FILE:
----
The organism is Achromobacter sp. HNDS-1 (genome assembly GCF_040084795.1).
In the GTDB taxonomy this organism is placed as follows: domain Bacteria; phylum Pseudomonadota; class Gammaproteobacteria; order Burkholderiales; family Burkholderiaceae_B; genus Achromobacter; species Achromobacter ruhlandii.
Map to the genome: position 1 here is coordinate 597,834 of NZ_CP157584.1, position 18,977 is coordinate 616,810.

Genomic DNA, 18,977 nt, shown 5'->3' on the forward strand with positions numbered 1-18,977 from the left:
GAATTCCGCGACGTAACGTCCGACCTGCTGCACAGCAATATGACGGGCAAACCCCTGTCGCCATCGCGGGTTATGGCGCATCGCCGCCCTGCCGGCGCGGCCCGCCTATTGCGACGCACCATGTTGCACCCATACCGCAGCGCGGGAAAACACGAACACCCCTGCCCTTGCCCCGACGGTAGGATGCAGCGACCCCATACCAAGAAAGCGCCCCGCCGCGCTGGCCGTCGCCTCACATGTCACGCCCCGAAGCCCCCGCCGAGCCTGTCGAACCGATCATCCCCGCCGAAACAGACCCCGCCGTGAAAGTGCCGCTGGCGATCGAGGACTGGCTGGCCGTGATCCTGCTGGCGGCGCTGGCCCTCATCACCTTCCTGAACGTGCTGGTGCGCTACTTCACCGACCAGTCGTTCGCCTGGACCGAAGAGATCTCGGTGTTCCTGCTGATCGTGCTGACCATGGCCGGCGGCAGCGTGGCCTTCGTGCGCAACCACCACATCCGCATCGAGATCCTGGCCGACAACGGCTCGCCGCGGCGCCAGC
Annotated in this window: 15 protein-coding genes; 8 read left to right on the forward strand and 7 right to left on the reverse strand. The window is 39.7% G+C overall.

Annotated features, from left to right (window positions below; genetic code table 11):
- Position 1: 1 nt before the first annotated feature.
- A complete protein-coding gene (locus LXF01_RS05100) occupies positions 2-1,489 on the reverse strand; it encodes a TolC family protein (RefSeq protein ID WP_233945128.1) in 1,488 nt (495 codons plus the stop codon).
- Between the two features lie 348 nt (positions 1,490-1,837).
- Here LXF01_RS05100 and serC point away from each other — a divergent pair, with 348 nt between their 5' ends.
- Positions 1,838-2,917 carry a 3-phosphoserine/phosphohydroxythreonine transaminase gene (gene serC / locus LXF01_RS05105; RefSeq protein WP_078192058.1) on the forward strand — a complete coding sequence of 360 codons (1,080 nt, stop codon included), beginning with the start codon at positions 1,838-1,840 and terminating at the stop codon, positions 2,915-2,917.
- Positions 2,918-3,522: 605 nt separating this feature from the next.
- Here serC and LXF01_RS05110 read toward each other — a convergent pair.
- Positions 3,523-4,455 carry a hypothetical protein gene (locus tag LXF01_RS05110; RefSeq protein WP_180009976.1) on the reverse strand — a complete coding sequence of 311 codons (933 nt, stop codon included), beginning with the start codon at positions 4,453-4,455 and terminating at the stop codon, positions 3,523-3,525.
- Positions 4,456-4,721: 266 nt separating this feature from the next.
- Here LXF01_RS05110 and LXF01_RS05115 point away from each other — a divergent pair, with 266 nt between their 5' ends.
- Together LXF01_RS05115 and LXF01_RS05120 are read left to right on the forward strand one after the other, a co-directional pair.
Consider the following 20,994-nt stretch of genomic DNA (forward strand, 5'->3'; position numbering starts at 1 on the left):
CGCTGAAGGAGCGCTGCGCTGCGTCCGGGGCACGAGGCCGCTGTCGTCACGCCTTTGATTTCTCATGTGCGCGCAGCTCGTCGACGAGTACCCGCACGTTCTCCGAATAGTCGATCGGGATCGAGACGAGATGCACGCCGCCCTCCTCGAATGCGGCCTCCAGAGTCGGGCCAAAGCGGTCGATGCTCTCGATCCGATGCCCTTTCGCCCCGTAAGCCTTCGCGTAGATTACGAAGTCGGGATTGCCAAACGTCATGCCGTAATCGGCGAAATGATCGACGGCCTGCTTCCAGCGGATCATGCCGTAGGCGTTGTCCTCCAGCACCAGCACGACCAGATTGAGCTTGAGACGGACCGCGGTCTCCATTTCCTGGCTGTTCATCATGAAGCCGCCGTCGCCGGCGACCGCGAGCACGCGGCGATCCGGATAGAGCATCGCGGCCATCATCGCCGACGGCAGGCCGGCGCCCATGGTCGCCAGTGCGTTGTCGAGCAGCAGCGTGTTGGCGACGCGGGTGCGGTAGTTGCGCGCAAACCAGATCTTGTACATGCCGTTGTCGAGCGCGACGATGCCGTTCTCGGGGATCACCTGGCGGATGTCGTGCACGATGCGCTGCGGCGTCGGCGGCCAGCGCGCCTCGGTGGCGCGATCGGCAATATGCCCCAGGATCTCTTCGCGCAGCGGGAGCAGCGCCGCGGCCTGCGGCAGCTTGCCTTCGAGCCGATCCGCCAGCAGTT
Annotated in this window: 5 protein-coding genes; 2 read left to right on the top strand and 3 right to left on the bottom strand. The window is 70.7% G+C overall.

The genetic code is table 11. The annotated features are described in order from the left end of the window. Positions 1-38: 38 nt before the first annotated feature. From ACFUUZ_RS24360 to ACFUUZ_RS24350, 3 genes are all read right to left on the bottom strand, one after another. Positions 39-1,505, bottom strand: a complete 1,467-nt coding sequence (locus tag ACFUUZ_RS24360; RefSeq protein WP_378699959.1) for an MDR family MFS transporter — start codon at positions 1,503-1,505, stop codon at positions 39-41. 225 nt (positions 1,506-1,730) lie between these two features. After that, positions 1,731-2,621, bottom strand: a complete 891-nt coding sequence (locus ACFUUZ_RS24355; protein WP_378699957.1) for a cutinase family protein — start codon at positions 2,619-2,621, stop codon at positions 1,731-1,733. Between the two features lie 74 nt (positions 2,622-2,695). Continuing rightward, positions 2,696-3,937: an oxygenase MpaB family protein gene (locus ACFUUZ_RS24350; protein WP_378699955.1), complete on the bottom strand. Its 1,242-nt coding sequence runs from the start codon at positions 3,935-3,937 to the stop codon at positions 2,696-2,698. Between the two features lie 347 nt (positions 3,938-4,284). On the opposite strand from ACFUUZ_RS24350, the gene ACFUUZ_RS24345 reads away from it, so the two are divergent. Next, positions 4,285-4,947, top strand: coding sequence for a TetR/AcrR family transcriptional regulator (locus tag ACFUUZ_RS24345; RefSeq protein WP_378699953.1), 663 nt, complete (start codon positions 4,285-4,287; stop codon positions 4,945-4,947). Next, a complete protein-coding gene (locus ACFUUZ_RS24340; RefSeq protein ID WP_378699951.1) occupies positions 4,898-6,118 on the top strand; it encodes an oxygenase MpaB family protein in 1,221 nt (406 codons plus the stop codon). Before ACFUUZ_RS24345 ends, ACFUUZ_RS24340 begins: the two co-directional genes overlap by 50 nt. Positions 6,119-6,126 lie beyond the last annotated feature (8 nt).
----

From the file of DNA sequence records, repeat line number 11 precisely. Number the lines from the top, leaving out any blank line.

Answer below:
- Here LXF01_RS05100 and serC point away from each other — a divergent pair, with 348 nt between their 5' ends.